"Mrs. Manton hears some of the recitations; Miss Diana sits in the schoolroom all the time to keep order, and hears most of the lessons. Professor Manton has all the classes in Latin, German, and the higher mathematics."

"Boys and girls both?" asked Lulu.

"Yes, all children are together in those studies."

"That's nice," Max said with satisfaction.

"You like the idea of going to school again, Max?"

"Oh yes, Grandma Elsie; if the fellows I'll be put with are nice. You know I haven't had a boy-companion for a long time--as a schoolmate, I mean. But if they turn out sneaks or bullies, I shall not enjoy their company. I'd rather be with the girls."

"Oh, Max, how complimentary!" cried Rosie, laughingly; "you would actually prefer our company to that of bullies and sneaks!"

"Now, Rosie, you needn't make fun of me," he said, echoing the laugh; "I didn't mean that you--that girls--were only a little to be preferred to such fellows."

"How far is Oakdale Academy from here, Grandma Elsie?" asked Lulu.

"Two miles; perhaps a trifle more."

"I think I can walk it; at least in pleasant weather," remarked Evelyn.

"You will not be required to do that, my dear," said Grandma Elsie, smiling kindly upon her; "the carriage will take you all there every morning, and bring you home again when school duties are over."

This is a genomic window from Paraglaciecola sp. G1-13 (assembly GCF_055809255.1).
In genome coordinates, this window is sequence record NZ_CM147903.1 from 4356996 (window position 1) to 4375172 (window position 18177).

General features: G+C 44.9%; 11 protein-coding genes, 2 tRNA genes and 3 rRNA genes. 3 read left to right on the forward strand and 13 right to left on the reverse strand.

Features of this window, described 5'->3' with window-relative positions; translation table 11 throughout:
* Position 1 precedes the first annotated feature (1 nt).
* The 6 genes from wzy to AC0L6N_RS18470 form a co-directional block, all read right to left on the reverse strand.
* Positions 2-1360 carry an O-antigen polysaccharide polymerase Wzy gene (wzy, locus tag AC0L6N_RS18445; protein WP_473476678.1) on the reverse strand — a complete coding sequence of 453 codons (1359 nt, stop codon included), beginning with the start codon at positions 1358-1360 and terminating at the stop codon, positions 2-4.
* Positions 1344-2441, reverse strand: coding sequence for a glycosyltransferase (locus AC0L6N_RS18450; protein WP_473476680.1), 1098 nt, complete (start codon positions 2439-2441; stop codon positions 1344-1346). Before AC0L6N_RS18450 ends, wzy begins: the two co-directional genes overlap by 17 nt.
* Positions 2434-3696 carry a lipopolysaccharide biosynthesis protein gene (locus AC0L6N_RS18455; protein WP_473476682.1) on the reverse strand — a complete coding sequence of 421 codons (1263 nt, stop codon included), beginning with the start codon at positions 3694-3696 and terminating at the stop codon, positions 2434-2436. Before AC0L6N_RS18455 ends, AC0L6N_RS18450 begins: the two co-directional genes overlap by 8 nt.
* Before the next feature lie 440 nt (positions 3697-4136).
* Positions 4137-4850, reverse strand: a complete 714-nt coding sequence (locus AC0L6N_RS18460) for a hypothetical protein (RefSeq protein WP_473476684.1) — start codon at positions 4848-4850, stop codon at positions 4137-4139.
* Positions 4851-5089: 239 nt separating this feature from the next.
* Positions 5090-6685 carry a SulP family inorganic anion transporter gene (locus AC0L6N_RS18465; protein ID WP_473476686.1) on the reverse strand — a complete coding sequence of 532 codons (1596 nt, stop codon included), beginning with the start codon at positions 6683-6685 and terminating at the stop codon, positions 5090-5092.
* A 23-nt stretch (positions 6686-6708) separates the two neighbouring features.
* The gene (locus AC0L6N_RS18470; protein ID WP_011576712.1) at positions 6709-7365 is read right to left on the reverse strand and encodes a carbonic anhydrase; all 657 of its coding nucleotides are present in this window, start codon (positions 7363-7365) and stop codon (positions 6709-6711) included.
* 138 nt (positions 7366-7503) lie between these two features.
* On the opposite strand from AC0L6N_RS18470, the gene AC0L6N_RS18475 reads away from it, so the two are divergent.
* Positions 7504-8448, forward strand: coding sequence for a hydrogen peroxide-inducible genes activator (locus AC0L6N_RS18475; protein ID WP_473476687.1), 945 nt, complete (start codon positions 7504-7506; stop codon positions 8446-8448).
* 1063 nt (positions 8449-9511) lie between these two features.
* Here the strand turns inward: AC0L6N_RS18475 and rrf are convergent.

"How nice! how very kind you are to us all!" exclaimed Evelyn. "But I think I should enjoy the walk some days, with pleasant company and time enough to take it leisurely."

"Should you? Then I shall try to manage it for you. But it would not do at all for you to go entirely alone."

"If you'll just let me be her escort, Grandma Elsie, I'll walk beside her with pleasure and take the very best care of her," said Max, proudly and assuming quite a manly air.

"I'd want a bigger and stronger man than you, Max," remarked Rosie, teasingly.

"Then I won't offer my services to you, Rosie," he answered with dignity, while Lulu gave Rosie a displeased glance which the latter did not seem to notice.

"Never mind, Max; I appreciate your offered services, and shall not be afraid to trust myself to your care," Evelyn said in a lively tone; and putting an arm affectionately round Lulu's waist, "Come, Lu, let us go out on the lawn; I saw some lovely flowers there that I want to gather for Aunt Elsie's adornment this evening."

So the little group scattered, and Grace followed Violet to her dressing-room.

"What is it, dear? is anything wrong with my little girl?" asked Vi, noticing that the child was unusually quiet and wore a troubled look on the face that was wont to be without a cloud.